If you got these questions right, it meant that you had an advanced enough memory to retain what had happened in Paragraphs 6 and 8 as you read the question that referred to Line 9 in order to determine what the test writer thought was the relationship among all three parts of the text. Question after question required undue scrutiny of individual words and phrases as they connected to other words and phrases. That isn’t close reading. That isn’t what we did all year, as we read and reread to talk about authorial intent, point of view, character motivations—things that I didn’t talk about as a student until middle school, that now I was watching my third-graders slowly but surely be able to do. But no: This was text dissection and process of elimination. Nobody really reads like that. It’s not how I taught, and it’s not what the Common Core expects. One of the huge goals of the Common Core is to prepare students for real-life reading, to be able to engage with text in the real world no matter the genre. Hear, hear! I would love for someone at Pearson, the company that produced the ELA, to find me one 8-year-old who would, on any given day in the “real world,” somehow come into contact with a level X (sixth-grade) novel that is set during the Great Depression, with characters who speak in local vernacular and are facing the problems of poverty and bankruptcy. But this is what’s used to measure how well my students can understand “authentic texts.” Give me a break.
During the test, my readers, who months ago couldn’t get their noses out of books, complained of stomachaches as they persevered and tried to read texts that were over their heads and had no relevance to their lives, age, or backgrounds. They struggled to hold their heads up and were doing hand stretches at the 60-minute mark as they tried to do what they were taught, what they know how to do—to back up their ideas with strong text evidence. But at the end of the day, their close reading and thinking put them at a disadvantage because they barely had enough time to finish writing about topics and texts that not only were inappropriate for their age and developmental level, but that they would never, EVER encounter in their reading lives, inside of school or out.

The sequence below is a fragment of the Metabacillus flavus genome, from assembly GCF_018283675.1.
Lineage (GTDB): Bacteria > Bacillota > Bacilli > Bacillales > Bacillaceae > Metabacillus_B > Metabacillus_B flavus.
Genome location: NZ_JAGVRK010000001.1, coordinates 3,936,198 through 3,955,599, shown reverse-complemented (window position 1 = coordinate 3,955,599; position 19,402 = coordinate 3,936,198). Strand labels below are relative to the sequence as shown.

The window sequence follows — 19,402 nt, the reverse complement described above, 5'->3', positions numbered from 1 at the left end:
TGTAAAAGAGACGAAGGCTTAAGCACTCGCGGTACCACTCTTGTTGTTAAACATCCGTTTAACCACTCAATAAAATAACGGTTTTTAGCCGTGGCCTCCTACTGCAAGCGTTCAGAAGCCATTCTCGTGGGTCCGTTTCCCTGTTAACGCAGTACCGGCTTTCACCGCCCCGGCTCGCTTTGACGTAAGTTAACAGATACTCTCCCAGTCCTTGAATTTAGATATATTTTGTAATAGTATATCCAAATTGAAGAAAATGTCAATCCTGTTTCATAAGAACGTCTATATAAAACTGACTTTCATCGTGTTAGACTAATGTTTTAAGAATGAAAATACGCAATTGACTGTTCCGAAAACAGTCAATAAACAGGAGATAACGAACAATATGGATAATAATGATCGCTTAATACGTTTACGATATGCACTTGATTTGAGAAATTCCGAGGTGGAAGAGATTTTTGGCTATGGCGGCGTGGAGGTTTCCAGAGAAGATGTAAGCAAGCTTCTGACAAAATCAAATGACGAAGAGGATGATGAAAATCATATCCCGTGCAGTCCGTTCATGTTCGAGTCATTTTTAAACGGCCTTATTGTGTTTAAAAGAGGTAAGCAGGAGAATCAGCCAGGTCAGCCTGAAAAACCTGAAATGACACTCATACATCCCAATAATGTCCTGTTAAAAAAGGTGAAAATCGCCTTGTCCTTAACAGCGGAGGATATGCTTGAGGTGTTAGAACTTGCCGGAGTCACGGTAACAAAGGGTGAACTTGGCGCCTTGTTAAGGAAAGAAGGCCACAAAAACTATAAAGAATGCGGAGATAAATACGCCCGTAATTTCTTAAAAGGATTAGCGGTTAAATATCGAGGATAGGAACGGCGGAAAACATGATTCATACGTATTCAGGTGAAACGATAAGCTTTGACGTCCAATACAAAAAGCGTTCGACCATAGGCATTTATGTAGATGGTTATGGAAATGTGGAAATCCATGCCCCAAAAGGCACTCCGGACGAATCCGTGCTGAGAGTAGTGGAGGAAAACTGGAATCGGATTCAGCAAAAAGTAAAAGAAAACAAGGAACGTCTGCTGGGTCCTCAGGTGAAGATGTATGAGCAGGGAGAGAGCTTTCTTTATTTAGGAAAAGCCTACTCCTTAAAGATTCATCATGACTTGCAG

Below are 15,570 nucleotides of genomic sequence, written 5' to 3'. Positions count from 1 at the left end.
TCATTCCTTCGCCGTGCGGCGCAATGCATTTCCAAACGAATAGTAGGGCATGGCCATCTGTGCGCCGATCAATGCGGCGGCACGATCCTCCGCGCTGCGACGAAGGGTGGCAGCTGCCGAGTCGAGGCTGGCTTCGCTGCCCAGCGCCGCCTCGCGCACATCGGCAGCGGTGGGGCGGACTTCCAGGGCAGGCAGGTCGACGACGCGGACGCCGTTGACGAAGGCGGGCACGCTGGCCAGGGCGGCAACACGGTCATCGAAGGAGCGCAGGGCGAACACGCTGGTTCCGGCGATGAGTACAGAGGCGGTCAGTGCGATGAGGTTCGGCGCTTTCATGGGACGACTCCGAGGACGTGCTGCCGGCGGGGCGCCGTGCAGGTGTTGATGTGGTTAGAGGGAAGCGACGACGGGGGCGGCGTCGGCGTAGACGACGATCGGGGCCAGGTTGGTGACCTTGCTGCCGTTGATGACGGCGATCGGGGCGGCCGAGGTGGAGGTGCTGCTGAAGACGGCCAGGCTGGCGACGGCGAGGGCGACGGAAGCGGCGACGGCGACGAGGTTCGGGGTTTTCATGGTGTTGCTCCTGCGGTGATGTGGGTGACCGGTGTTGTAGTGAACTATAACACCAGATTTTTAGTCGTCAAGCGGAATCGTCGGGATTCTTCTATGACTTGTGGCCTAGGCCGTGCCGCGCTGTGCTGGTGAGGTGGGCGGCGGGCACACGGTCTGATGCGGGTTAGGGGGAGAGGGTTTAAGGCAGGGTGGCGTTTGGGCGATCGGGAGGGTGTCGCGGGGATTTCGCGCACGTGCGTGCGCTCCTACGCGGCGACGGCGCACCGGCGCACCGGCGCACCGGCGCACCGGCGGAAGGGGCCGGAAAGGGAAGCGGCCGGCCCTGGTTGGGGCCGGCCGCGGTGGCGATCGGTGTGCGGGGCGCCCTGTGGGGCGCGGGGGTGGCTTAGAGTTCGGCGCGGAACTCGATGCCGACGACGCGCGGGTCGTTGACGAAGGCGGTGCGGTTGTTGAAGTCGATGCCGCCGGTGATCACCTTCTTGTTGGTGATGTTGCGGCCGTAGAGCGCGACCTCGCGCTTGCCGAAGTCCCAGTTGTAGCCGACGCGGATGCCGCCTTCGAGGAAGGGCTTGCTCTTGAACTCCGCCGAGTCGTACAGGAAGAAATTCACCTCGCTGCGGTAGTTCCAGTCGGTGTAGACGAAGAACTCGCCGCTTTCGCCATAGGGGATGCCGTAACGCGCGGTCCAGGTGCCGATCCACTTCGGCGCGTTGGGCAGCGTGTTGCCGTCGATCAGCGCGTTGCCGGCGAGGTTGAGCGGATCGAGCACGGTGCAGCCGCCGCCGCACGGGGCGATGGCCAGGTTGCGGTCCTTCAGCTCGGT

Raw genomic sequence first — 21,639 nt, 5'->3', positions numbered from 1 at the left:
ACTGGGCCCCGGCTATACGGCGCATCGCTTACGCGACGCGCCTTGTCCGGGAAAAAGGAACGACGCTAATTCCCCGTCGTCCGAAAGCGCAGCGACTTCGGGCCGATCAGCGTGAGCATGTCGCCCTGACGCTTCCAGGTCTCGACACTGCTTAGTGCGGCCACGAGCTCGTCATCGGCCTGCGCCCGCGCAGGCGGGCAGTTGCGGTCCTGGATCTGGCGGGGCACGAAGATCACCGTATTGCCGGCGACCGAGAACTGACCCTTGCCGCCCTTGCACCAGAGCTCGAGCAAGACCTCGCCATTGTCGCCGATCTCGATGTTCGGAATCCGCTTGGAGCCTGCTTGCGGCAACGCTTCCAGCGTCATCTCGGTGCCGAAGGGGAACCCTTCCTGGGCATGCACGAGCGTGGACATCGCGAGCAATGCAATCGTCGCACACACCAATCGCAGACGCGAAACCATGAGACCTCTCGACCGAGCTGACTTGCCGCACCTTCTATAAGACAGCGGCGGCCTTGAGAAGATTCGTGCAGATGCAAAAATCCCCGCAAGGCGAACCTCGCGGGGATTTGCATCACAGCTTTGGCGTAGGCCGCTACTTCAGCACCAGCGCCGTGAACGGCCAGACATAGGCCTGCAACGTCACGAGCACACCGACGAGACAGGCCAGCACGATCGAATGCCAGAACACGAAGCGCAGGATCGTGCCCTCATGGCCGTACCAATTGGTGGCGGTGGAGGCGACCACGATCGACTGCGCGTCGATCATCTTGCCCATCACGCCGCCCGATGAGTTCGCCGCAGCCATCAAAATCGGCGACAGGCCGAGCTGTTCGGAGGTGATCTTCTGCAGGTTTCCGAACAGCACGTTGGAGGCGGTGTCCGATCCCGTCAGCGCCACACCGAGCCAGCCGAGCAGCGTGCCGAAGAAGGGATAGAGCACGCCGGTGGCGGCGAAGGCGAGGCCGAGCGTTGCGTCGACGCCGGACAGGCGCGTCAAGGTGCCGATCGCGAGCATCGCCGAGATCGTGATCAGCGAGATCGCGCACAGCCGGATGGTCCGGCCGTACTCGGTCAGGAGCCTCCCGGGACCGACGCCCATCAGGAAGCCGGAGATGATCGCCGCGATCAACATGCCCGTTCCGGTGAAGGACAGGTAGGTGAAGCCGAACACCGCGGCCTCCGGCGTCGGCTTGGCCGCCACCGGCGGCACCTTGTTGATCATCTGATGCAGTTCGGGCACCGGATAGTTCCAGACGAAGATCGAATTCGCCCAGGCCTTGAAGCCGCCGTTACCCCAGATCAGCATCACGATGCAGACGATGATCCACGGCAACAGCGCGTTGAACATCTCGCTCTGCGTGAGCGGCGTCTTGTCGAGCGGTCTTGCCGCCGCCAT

My kids are now totally fried and frustrated, and so am I. Worst of all, these tests are turning reading and writing into chores, into something that more closely resembles punishment than it does a way to enrich thinking. This is sucking the life and love out of their young literary lives. Did I break my promise from September? Do they not love to read and write anymore because of this insane culture? The hard work that we put in earlier in the year, showing them that there was so much to love about reading and writing, and doing it in a way that really does support these higher standards of learning, will not be reflected in their test results. It’s not what they needed to show New York state that they are grade-level readers (which, ironically enough, almost all of them are).
Again, it is my job to take care of them and their learning. Recently it has become part of my job to try and push their thinking beyond what many child psychologists would consider “developmentally appropriate” for 8-year-olds, and I was, and still am, up for that challenge, even though it’s a little crazy. It is not my job to take children who are developing, who are trying to make sense of the world and the books around them, and turn them into test-taking drones who read and write with the intention of dissection and choosing the best answer out of four complex answer choices that all say little to nothing about what the text actually meant.
The past few days have made it seem as though that’s what my job is supposed to be, and that all of the love (and skill!) they have developed for literature and writing this year is irrelevant, as is the progress my kids have made that will not be shown by this absurdity. You can assess me all you want. I will number-crunch and data-report until the cows come home, but leave my kids out of it. They’re trying to become stronger readers and writers, and this is getting in the way. We need a way to measure their growth from start to finish, not to see where they fall on a bell curve that is already skewed because of the flawed measures that it rests on.
And if you’re not sure what I mean … try going back to Paragraph 2, Lines 8–10, as well as Paragraph 5, Lines 1–4, and then choose the sentence from Paragraph 7 that best supports the main idea found in both of those paragraphs. Because if you can do that, you will have shown me that you have a deep understanding of the message I am trying to convey.
This piece originally appeared on Testing Talk.